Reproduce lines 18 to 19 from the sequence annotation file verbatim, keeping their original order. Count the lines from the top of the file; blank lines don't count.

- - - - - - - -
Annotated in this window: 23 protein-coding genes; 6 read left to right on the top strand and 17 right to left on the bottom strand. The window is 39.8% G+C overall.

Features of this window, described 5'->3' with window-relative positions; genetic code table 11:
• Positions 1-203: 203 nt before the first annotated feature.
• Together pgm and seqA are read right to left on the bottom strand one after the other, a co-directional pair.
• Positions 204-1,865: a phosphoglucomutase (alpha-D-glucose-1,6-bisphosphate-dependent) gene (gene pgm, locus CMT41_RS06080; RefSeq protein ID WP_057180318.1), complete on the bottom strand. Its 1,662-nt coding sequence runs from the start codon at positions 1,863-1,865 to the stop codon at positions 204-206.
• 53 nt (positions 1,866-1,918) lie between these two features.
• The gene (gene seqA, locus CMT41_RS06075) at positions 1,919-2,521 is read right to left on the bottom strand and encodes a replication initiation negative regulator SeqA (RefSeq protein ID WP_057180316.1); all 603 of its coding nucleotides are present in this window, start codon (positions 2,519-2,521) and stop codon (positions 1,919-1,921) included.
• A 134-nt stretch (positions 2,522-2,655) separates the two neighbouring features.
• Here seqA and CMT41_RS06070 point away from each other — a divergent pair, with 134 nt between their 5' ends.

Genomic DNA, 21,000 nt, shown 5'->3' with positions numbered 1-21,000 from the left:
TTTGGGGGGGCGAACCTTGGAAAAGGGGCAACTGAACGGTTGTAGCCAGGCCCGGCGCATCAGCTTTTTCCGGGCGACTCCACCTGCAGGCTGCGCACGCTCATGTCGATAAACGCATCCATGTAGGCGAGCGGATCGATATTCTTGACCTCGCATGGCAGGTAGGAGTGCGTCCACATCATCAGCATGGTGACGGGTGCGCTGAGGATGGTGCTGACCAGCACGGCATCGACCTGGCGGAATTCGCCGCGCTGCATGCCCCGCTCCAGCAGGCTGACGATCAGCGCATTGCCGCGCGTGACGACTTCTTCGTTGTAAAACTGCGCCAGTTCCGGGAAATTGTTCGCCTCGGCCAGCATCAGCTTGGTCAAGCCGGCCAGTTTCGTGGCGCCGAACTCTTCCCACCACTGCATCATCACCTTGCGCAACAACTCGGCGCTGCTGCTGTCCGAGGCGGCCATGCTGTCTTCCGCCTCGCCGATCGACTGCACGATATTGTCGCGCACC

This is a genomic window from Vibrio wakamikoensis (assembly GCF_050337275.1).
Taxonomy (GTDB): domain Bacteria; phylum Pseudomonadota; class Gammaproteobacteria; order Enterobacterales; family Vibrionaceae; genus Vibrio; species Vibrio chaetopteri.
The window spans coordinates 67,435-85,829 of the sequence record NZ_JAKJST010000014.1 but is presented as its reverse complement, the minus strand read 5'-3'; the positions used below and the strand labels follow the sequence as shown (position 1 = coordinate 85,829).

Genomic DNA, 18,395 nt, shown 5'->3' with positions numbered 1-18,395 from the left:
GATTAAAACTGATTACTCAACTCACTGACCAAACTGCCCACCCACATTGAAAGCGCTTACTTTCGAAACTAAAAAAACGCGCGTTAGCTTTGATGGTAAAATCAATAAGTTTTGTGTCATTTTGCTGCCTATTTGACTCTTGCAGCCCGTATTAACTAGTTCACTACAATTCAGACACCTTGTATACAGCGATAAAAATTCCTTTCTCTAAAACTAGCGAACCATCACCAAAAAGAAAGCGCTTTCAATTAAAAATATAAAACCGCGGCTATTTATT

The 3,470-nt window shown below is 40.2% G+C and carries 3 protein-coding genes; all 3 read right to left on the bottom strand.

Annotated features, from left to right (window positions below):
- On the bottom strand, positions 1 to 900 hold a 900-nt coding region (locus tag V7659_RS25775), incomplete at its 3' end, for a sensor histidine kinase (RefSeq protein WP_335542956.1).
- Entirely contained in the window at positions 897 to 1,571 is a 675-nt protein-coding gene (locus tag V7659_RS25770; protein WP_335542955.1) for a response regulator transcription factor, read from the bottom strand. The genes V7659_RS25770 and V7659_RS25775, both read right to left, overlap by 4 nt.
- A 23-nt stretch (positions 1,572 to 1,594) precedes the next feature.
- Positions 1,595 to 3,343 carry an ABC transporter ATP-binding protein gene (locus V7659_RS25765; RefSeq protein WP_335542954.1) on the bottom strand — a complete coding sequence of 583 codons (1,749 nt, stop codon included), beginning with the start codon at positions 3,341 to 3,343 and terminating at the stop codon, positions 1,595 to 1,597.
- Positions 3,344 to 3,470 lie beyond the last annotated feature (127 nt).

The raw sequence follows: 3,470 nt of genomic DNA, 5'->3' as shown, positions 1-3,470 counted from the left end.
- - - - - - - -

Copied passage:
Annotated features, from left to right (window positions below):
- On the bottom strand, positions 1 to 900 hold a 900-nt coding region (locus tag V7659_RS25775), incomplete at its 3' end, for a sensor histidine kinase (RefSeq protein WP_335542956.1).